not lose 100 games but they nearly won the American League Central that season
and have won the AL Central in both 2002 and 2003. Between 1995
and 2001, the Cleveland Indians won the AL Central six times and appeared
in two World Series. However, they have had two straight losing seasons.
So does that make the Indians a small-market team, even if the population
of the Cleveland has grown?
Who would have predicted at the beginning of last season that the Florida
Marlins would win the 2003 World Series? Since winning the 1997 World
Series, the Marlins had five straight losing seasons. Indeed, they
started the 2003 season with a 16-22 record before firing manager Jeff Torborg
and replacing him with septuagenarian Jack McKeon. The rest, as they say,
is history. Who would have predicted in 2002 that the Anaheim
Angels would win that year’s World Series? They had never won a World
Series in their forty years as a franchise. Yet Mike Scioscia and the
Rally Monkey did not fear the Yankees and in fact dominated them in the American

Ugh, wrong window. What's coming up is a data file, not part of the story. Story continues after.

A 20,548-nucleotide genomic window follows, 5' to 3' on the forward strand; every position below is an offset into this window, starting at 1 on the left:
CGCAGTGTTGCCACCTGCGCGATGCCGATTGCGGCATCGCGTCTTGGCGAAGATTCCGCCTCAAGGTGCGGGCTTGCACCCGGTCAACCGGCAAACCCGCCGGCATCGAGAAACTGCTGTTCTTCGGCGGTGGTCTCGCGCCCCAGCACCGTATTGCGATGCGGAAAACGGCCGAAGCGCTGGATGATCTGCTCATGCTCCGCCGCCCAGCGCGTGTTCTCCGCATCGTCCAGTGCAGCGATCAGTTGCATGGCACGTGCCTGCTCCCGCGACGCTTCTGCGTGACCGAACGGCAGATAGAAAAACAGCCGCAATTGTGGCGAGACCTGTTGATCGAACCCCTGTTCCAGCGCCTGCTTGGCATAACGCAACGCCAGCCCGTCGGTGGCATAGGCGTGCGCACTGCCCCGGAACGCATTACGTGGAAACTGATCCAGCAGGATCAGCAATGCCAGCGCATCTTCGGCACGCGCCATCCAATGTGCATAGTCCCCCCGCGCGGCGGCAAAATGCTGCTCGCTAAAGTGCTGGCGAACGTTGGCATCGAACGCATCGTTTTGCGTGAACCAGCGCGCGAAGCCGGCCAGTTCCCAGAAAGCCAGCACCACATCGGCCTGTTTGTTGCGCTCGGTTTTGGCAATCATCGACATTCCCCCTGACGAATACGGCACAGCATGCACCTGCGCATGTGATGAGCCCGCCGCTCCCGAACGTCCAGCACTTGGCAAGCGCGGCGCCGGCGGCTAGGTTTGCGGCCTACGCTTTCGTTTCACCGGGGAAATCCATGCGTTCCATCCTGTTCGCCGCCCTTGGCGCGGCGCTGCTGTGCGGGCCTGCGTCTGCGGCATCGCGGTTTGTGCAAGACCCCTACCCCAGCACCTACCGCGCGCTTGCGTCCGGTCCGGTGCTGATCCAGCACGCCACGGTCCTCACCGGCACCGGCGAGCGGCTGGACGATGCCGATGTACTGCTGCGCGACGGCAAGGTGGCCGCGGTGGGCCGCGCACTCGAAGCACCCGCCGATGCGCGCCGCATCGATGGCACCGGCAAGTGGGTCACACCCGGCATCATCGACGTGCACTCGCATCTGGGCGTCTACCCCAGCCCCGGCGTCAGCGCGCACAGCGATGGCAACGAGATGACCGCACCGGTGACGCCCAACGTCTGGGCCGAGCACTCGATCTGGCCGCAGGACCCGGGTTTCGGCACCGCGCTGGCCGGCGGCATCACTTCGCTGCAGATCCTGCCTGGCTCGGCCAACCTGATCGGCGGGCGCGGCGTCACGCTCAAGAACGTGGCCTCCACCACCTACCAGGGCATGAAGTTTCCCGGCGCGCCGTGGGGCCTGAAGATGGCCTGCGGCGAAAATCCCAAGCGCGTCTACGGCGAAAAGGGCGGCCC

League Division Series. Who would have predicted in 2001 that a fourth-year
expansion team with a rookie manager would win the World Series? Yet
that is exactly what Bob Brenly and the Arizona Diamondbacks did, beating
the Yankees in seven games.
I look forward to the pennant races, the individual accomplishments, comeback
stories and emergence of new players. I look forward to walking around Memorial
Drive on Sunday afternoons while listening to the Red Sox game on the radio.
I will enjoy every minute of it even if the Yankees do win another World
Series. There is no need to write off the season before the first pitch has
even been thrown.
Email Aaron Goldstein
Aaron Goldstein, a former member of the socialist New Democratic Party, writes poetry and has a chapbook titled Oysters and the Newborn Child: Melancholy and Dead Musicians. His poetry can be viewed on www.poetsforthewar.org.